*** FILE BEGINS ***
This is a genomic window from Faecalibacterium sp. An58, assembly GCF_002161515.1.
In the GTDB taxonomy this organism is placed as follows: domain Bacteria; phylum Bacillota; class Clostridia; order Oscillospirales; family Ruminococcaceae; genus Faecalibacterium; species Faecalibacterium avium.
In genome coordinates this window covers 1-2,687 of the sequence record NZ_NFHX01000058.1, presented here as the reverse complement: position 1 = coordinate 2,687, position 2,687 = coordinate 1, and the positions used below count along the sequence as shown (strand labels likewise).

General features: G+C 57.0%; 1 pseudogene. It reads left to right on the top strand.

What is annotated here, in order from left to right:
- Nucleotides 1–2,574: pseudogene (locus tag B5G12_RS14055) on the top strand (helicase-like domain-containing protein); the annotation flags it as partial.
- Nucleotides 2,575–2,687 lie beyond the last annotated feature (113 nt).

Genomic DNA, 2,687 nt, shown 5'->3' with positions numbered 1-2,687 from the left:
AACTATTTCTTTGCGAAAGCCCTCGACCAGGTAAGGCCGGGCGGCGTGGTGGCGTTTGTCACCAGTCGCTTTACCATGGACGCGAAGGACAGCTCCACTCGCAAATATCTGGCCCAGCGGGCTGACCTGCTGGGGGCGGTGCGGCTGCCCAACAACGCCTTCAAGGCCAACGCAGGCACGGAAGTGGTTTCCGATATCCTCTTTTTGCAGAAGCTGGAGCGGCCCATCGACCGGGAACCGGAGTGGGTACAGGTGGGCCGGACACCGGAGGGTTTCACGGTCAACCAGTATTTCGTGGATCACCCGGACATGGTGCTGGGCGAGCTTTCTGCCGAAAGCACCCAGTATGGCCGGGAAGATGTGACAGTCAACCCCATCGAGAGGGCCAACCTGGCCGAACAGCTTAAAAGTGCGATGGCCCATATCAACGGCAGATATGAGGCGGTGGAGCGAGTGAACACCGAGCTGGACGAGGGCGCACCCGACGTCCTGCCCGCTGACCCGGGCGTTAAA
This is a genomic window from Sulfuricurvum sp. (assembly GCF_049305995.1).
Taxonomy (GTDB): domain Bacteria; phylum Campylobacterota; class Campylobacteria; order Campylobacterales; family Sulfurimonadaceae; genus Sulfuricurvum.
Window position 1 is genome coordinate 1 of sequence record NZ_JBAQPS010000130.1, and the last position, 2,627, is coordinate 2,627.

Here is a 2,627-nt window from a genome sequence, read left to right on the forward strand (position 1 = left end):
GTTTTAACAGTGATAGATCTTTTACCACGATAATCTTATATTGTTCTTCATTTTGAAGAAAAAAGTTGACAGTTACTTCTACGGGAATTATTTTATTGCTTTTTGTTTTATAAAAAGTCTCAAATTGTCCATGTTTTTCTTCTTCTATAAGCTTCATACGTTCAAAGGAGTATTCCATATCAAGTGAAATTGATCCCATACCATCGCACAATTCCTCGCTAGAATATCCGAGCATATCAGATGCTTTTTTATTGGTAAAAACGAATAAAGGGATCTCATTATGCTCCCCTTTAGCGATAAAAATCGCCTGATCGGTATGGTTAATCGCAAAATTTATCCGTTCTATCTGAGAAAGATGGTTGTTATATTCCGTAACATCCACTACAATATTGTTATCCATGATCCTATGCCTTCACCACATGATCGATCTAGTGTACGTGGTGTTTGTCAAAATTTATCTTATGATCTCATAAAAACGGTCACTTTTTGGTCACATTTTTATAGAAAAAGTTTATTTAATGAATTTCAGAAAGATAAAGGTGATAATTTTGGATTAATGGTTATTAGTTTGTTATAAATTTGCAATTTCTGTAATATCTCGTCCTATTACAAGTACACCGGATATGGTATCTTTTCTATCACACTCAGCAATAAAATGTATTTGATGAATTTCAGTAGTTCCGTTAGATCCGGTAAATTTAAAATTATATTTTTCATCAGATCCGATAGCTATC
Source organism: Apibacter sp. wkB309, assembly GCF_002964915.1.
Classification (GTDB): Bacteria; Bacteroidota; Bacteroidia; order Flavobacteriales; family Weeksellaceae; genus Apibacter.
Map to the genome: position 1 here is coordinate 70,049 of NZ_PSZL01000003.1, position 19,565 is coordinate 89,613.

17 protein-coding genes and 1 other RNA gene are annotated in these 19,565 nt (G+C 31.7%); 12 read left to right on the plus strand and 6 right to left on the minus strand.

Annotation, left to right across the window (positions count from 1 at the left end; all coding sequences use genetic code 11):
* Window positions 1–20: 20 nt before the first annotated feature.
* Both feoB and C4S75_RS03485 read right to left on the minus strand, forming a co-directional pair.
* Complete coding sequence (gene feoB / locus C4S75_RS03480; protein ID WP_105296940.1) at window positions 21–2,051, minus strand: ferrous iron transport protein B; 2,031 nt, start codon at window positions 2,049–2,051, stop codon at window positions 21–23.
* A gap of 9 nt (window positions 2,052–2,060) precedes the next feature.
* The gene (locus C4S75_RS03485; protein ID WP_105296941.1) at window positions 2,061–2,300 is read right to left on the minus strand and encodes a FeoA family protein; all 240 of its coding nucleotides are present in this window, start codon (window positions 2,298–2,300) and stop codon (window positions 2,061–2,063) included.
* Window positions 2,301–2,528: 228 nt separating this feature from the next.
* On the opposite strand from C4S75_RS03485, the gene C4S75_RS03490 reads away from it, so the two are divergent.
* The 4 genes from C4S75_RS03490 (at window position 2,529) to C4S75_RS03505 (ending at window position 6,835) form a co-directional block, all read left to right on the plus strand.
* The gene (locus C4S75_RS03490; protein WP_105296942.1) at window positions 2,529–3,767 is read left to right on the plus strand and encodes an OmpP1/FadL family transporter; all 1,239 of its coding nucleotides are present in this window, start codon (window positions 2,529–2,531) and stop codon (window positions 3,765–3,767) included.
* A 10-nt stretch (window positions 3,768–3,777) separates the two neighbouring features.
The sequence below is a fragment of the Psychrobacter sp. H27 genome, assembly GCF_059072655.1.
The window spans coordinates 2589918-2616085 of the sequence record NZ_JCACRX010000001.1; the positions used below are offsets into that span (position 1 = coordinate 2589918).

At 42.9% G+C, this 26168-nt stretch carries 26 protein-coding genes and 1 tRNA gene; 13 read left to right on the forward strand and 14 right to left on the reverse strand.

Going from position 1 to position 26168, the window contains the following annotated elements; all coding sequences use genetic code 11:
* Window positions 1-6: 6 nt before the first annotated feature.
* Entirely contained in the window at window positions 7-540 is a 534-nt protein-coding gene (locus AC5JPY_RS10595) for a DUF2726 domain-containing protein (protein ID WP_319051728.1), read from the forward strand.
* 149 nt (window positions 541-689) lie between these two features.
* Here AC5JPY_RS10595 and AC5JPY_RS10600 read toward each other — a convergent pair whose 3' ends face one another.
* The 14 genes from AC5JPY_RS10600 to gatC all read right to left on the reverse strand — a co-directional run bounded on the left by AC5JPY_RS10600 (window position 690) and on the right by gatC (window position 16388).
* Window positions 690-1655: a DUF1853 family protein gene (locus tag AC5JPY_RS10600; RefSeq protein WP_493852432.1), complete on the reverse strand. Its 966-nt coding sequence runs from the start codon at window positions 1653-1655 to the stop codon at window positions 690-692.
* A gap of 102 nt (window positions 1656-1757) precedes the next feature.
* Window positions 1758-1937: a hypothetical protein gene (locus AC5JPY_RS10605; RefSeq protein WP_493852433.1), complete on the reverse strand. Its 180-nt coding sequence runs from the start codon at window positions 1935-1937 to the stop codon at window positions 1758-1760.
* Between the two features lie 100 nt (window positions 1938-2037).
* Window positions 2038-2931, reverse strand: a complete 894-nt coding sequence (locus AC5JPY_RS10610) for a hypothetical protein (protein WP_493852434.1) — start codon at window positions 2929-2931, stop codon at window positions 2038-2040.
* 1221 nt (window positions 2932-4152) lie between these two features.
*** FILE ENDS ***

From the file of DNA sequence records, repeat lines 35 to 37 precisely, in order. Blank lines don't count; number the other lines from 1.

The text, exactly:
* Entirely contained in the window at window positions 7-540 is a 534-nt protein-coding gene (locus AC5JPY_RS10595) for a DUF2726 domain-containing protein (protein ID WP_319051728.1), read from the forward strand.
* 149 nt (window positions 541-689) lie between these two features.
* Here AC5JPY_RS10595 and AC5JPY_RS10600 read toward each other — a convergent pair whose 3' ends face one another.